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Meaningful tax reform unlikely to follow 2016 election
The American tax system is based on honesty and voluntary compliance.
When you stop laughing, consider the taxes you, as an honest citizen, are paying to make up for those who are less than honest, as well as interest on the national debt.
Thanks to reduced funding for the IRS, the amount of money the government has recovered from non-compliant taxpayers is the lowest its been since 2004.
You have only a 0.84 percent chance of being audited, a drop of 22.3 percent from 2010.
That means IRS auditors have brought in only $7.32 billion in additional revenue this year, about half the average between 2005-2010.
The same can't be said for cyber thieves, who hacked into IRS servers to steal personal information and collect as much as $39 million in fraudulent tax refunds.
As things stand now, the United States is expected to collect $3.2 trillion in taxes in 2015 and spend $3.7 trillion, according to the Congressional Budget Office.
The tax system looks to be fertile ground for harvesting votes in the 2016 election, but are any candidates planting seeds in that field?
Ben Carson is advocating a system based on biblical principals -- A flat income tax rate of 10 to 15 percent, phased in over time, with no deductions or loopholes; a six-month tax hiatus for corporate profits overseas, but 10 percent has to be used in enterprise zones; a corporate tax rate of 15 to 20 percent and elimination of the payroll tax, estate tax and the Affordable Care Act.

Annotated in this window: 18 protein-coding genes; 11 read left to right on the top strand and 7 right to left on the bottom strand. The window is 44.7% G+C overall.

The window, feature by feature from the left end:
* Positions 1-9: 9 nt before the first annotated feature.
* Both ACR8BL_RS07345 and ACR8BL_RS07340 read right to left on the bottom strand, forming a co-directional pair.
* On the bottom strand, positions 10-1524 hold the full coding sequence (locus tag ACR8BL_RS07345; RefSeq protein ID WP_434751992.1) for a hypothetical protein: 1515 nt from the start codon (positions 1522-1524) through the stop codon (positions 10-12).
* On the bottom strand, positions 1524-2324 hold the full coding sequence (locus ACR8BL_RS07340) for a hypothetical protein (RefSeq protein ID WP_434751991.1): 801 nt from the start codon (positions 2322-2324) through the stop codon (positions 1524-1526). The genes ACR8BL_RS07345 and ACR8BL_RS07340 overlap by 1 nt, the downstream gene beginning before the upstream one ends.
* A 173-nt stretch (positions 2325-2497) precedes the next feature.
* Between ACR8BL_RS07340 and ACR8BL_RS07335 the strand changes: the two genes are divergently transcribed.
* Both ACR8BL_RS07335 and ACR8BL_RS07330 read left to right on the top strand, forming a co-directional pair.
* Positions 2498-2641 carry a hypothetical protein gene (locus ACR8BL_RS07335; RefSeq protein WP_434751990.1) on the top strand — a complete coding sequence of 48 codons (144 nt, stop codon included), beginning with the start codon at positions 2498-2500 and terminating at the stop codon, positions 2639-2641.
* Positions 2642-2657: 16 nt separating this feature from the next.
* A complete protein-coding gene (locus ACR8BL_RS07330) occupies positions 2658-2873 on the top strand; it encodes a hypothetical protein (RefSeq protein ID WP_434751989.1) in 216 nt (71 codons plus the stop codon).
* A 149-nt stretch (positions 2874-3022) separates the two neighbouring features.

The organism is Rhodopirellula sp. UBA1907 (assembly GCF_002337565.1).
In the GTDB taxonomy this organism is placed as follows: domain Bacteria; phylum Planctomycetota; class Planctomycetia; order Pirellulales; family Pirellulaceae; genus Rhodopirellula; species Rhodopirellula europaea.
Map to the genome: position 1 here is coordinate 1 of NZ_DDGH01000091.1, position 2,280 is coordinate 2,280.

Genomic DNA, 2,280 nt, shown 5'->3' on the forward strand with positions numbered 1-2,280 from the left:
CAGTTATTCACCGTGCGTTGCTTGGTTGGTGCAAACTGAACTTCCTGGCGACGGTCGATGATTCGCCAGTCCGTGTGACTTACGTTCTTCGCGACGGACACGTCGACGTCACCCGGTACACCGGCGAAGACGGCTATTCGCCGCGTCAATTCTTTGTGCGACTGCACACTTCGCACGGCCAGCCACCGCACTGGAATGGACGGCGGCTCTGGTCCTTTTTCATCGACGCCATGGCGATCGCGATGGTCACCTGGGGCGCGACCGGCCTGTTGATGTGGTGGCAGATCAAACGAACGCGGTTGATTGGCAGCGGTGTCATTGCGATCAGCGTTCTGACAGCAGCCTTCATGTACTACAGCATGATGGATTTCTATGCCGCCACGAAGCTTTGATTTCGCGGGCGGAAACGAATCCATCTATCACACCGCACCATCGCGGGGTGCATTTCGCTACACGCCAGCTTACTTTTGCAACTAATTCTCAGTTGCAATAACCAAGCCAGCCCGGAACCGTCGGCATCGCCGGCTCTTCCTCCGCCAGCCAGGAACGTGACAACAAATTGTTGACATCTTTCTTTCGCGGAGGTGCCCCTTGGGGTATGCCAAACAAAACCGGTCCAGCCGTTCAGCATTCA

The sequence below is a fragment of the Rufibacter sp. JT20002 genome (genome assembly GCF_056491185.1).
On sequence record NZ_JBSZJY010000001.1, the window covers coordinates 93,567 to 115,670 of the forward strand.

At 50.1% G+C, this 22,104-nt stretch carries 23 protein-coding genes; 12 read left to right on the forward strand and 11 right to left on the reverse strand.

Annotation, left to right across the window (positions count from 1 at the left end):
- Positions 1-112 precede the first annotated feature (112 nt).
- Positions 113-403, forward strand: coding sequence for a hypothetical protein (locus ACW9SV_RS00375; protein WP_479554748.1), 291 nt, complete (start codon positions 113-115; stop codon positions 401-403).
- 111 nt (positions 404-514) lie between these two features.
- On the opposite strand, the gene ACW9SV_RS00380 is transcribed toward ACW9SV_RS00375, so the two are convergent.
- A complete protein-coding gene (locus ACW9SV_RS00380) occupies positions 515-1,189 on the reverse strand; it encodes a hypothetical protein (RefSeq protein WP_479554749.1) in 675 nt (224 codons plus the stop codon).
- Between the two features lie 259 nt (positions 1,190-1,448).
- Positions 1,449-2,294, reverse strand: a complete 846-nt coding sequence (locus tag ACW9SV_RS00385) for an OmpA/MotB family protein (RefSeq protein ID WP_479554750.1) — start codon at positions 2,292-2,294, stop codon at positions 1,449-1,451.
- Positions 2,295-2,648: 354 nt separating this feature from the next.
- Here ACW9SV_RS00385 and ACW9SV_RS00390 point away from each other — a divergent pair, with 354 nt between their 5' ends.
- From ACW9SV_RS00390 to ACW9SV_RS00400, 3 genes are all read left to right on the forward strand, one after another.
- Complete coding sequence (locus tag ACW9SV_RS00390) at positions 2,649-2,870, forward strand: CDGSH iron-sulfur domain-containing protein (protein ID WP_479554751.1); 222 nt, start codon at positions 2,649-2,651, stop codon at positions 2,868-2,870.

Critics say his plan would require a 40 percent budget cut to deal with a $1.1 trillion gap, but he disputes those figures.
Donald Trump would cut individual and corporate tax rates and simplify the current tax code, cutting taxes by nearly $12 trillion over the next decade, but increasing the deficit, according to analysts.
Hillary Clinton has concentrated on capital gains, replacing the current system with a maximum 20 percent on long-term gains.
Socialist Bernie Sanders would lower the estate tax exemption and raise the top estate tax rate from 40 percent to 55 percent.
Most candidates favor some sort of tax code simplification, but real reform is likely to be lost in the glare of the superficial issues that pass for meaningful topics of debate during a modern presidential election.